The action based pedagogy, in combination with the large amount of team based simulations and the high pace ensures that you will be ready to hit the ground running after graduation, regardless of which career you pursue. First term — Business Creation Lab The introduction term, also known as the Business Creation Lab, contains the same mandatory courses for all tracks. Together, the three courses build a common ground for all students to build upon when they eventually will focus on their respective profile tracks.
The subject areas presented in the courses are building blocks that are relevant for building and developing a knowledge-based business. Aspects that are covered are e. Intellectual Property Strategies, Innovation Strategies, and general concepts and frameworks around entrepreneurship. In order to tie the three courses together the students work with the same business case throughout the term.
The case should simulate the start of a new venture, and course assignments are intended to be applied on the case. As the courses progress there is also progress in the simulated venture.
The simulation of creating a venture offers experiences that are relevant for all profile tracks. It trains students in working in multidisciplinary teams, it trains students in navigating through uncertainty, it trains students in the importance of working iteratively, and it serves as a good way to illustrate how management, economics, law and technology are intertwined when it comes to building knowledge-based business.
Teaching takes place as traditional lectures where subjects and tools are introduced, and then combined with exercises and practical elements where you get to demonstrate your understanding of the subject. Examinations are in the form of more traditional written exams and case deliverables, but also as more reflective home exams.
Within the programme we also offer a course in organizing for innovation that is strongly recommended for the CORP students.
However, the students are also free to choose other courses in engineering and management in order to create their own profile of the education. A lot of time is spent at the partner companies where the students work in teams of two, but there are also peer learning sessions scheduled at Chalmers. Together with the management at the partner company the students will work hands-on in real and innovative projects in established organizations. The challenges and partner companies vary from year to year.
But the projects are of the kind that the companies find hard to drive themselves, and they are always of strategically important character. In terms of elective courses there are two courses in open innovation and knowledge-based business that are strongly recommended. The term can be seen as a package where there are links and connections between the courses, similar to the Business Creation Lab. However, the courses are also open to the other tracks, and in some cases also to other programmes, which means that they can be studied separately.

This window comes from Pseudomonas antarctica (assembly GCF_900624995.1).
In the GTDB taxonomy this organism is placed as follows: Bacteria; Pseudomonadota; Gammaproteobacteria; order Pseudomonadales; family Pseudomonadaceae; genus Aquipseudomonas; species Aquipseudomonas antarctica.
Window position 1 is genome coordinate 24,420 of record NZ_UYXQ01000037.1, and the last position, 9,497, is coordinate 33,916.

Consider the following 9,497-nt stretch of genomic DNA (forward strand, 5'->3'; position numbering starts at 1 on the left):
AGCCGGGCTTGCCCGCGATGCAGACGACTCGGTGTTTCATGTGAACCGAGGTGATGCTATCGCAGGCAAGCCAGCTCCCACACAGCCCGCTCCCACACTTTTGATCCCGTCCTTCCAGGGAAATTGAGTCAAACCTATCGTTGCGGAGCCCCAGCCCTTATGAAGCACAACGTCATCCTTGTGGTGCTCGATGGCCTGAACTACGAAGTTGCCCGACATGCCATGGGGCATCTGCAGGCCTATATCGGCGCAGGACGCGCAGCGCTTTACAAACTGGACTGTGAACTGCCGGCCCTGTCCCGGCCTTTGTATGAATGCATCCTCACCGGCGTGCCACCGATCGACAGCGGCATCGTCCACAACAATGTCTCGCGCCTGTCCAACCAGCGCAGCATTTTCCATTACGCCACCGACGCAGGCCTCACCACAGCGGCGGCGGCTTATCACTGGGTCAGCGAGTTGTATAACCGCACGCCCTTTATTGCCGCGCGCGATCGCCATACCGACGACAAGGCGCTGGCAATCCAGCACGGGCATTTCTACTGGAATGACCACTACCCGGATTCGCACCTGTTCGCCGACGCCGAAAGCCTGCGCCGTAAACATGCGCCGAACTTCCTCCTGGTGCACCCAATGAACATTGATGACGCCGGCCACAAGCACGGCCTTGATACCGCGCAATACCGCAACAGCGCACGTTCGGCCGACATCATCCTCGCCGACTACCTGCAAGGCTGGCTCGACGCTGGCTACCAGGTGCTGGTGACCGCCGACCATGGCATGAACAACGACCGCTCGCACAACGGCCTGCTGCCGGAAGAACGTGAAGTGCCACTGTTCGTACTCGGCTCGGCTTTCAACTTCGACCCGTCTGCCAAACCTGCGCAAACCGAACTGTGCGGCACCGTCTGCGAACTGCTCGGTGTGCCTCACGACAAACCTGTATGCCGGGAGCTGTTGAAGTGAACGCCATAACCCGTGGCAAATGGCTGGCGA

The purpose of the spring term is to go more in-depth into certain IP such as patents and brands, but also to introduce new and relevant aspects. Venture Creation in Bioscience and Technology Tracks For students following the Venture Creation tracks the spring term starts with the mandatory course in Idea Evaluation.
The course introduces an approach to appreciate and evaluate technology based and early stage ideas. The elective courses offer students opportunities to either choose from courses within the programme, or choose courses more based on their engineering background in order to have a combined edge within technology and entrepreneurship.
As an elective course we also offer a highly interactive course focusing on organizational behaviour that serves as a good preparation for managing the team during the project year. Already before the summer break the students are divided into teams and assigned an idea partner. Ideas are sourced from university and industry research, as well as from private individuals.
The common trait is that the ideas should have technology or bioscience components and have a commercial potential.
Programme content in detail, incl. Many of our alumni continue their path by working in new ventures, in most cases as start-up managers for their own firms, often started as part of the education. Others join already existing start-ups and growth companies. We also see a large amount of students joining large and established companies, where their ability to understand complexity and willingness to create change is a highly appreciated competence. The creative and independent problem solving ability of our alumni also make them attractive employees for consultancy firms.
In order to develop innovations towards commercialization, the programme has a strong connection to most research that is conducted at Chalmers and to its extensive industrial network and expertise. Chalmers has eight areas of advance where much of Chalmers innovative research industry collaboration is coordinated. The Venture Creation tracks has a special role in being a venture creation hub for these areas, taking care of those innovations that are not naturally developed further by collaboration partners of Chalmers.
Because of the strong relationship between the education and industry, many students qualify into internships with associated companies across the globe.
The Value of Co-Creation J.L. van de Mortel 0 Master Thesis The Value of Co-Creation Maastricht University School of Business and Economics Maastricht, August 31,